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Getting Started with Mindfulness

An overview of mindfulness and the ABCD mind training

People often ask what mindfulness has done for me. I can honestly answer that it has changed my life experience. From the outside not much has changed (other than ageing) but inside I’m so much calmer, kinder and less stressed.

Seventy five percent of what we know about the brain we have learnt in the past three years.  This means we are now much clearer on how to train and influence the brain for increased happiness, ease and resilience.  Mindfulness is an ancient practice coming from Buddhism. The intention of the practice is to reduce our experience of suffering, while strengthening the experience of kindness, generosity and calm.

Mindfulness is a practice. Just like a rugby league player can’t become a great player by reading about rugby league, so you cannot get the benefits of mindfulness through reading about it – you have to practice it.

The reason mindfulness training works is due to neuroplasticity, meaning the brain changes through what we pay attention to. In effect, mindfulness training starts with using our mind to change our brain, training our attention muscle.

There are over 3200 pieces of research on mindfulness and they demonstrate conclusively that mindfulness increases focus and attention, improves quality of sleep, reduces the signs of ageing, improves resilience, memory and wellbeing, reduces blood pressure, promotes emotional regulation and increases our experience of joy.

ABCD Attention Training

We start mindfulness by doing the ABCD attention training. The ABCD stands for Attitude, Body, Breath, Counting, Distraction.

This is how you do the ABCD. First make yourself comfortable with feet flat on the floor and hands resting in the lap, and then close the eyes. Find a body posture that keeps you calm and yet alert. Remind yourself of the attitude in which you hold your little mind training.

The attitudes are:

  • Non-judging – Non-judging is the art of catching out the judging and then observing it with interest.
  • Accepting – Acceptance is saying “yes” to this moment, accepting it as it is; this does not mean you don’t make changes later, but first you accept.
  • Being curious – Seeing things with the beginner’s mind, as if for the first time.
  • Kindness – Kindness is the neurological antidote to negative mind states like envy, hatred, anger, stress and so on; kindness has scientifically proven positive effects on your psychological and physical wellbeing.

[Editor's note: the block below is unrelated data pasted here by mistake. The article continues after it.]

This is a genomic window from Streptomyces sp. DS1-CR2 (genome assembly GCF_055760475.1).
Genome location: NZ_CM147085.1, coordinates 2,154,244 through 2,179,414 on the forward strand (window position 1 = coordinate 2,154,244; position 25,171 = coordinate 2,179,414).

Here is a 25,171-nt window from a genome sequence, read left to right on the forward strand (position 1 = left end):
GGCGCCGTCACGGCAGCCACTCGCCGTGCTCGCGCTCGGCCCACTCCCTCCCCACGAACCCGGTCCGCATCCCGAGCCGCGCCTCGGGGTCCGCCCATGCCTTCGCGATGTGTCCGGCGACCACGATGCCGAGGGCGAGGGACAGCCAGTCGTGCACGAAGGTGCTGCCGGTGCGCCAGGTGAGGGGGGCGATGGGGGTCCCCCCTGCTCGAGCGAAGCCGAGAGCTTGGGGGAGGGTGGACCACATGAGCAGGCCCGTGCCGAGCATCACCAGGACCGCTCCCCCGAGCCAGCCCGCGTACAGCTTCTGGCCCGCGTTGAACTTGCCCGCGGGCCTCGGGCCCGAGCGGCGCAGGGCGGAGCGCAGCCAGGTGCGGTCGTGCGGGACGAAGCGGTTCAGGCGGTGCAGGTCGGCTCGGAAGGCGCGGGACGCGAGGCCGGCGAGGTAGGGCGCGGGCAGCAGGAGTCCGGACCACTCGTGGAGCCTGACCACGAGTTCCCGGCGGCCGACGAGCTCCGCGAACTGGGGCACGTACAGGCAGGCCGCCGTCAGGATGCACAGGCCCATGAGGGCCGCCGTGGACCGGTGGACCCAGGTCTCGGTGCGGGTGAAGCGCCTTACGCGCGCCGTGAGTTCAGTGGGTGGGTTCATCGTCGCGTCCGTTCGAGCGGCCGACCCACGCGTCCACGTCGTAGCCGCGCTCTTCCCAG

Bring each of these attitudes to mind as you settle into the attention training.

Next the Body. Notice the sensations in your feet, be curious around what they are experiencing, then move your attention to the body in the chair noticing how the body experiences the chair. Finally shift attention to the hands in the lap. Notice the warmth that is generated between the hands and the body.

Then the Breath. Start by noticing the breath where it is most noticeable. It can be useful to imagine that you are watching the breath through a glass unable to change or influence it.

Followed by Counting. Counting is to further stabilise the breath focus, you add the number at the end of the out breath. Where you start counting depends on the length of the meditation, for a 20-minute session you can start at 50 and then count down to 0 and then again back up to 55. If you want a 10-minute session, then you start counting at 25.

Finally be aware of Distractions. You will notice that the mind tends to comment and interrupt all the time. When you notice that you are distracted, you simply bring your attention back to the breath and the counting. This very action is how you strengthen your attention-muscle. This is the key to the ABCD.

Notice how you feel after mind training and commit to doing it for two, three or four weeks and then see how things start to shift.

For free downloads of the ABCD and other mind trainings visit Mindfulness Practice.